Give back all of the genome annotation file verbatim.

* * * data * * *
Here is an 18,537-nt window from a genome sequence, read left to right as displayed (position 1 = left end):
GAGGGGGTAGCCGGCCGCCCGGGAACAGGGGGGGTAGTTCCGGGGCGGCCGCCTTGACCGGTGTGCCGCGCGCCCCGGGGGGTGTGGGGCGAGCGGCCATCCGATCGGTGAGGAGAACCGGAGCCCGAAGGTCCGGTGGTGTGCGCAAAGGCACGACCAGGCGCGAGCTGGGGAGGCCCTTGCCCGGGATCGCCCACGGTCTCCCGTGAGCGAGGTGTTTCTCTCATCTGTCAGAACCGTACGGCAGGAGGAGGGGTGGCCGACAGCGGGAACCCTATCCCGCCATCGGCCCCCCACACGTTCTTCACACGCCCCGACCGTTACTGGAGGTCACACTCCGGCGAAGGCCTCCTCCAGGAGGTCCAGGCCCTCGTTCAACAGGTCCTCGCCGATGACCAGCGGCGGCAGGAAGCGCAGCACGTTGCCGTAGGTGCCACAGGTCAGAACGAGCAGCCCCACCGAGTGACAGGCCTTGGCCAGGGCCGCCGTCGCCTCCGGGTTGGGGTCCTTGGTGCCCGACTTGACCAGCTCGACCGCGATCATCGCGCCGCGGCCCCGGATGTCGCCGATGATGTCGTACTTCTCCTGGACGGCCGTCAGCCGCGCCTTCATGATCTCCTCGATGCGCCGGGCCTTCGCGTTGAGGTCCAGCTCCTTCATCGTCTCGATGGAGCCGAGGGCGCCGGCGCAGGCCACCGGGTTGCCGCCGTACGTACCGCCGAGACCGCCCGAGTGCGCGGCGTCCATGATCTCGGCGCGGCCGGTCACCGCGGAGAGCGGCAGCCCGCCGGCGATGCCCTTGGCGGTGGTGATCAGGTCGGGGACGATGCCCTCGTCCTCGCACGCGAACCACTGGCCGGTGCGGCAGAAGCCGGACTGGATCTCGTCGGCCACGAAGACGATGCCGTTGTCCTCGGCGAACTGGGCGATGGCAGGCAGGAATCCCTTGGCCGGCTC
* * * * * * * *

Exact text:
Here is an 18,537-nt window from a genome sequence, read left to right as displayed (position 1 = left end):
GAGGGGGTAGCCGGCCGCCCGGGAACAGGGGGGGTAGTTCCGGGGCGGCCGCCTTGACCGGTGTGCCGCGCGCCCCGGGGGGTGTGGGGCGAGCGGCCATCCGATCGGTGAGGAGAACCGGAGCCCGAAGGTCCGGTGGTGTGCGCAAAGGCACGACCAGGCGCGAGCTGGGGAGGCCCTTGCCCGGGATCGCCCACGGTCTCCCGTGAGCGAGGTGTTTCTCTCATCTGTCAGAACCGTACGGCAGGAGGAGGGGTGGCCGACAGCGGGAACCCTATCCCGCCATCGGCCCCCCACACGTTCTTCACACGCCCCGACCGTTACTGGAGGTCACACTCCGGCGAAGGCCTCCTCCAGGAGGTCCAGGCCCTCGTTCAACAGGTCCTCGCCGATGACCAGCGGCGGCAGGAAGCGCAGCACGTTGCCGTAGGTGCCACAGGTCAGAACGAGCAGCCCCACCGAGTGACAGGCCTTGGCCAGGGCCGCCGTCGCCTCCGGGTTGGGGTCCTTGGTGCCCGACTTGACCAGCTCGACCGCGATCATCGCGCCGCGGCCCCGGATGTCGCCGATGATGTCGTACTTCTCCTGGACGGCCGTCAGCCGCGCCTTCATGATCTCCTCGATGCGCCGGGCCTTCGCGTTGAGGTCCAGCTCCTTCATCGTCTCGATGGAGCCGAGGGCGCCGGCGCAGGCCACCGGGTTGCCGCCGTACGTACCGCCGAGACCGCCCGAGTGCGCGGCGTCCATGATCTCGGCGCGGCCGGTCACCGCGGAGAGCGGCAGCCCGCCGGCGATGCCCTTGGCGGTGGTGATCAGGTCGGGGACGATGCCCTCGTCCTCGCACGCGAACCACTGGCCGGTGCGGCAGAAGCCGGACTGGATCTCGTCGGCCACGAAGACGATGCCGTTGTCCTCGGCGAACTGGGCGATGGCAGGCAGGAATCCCTTGGCCGGCTC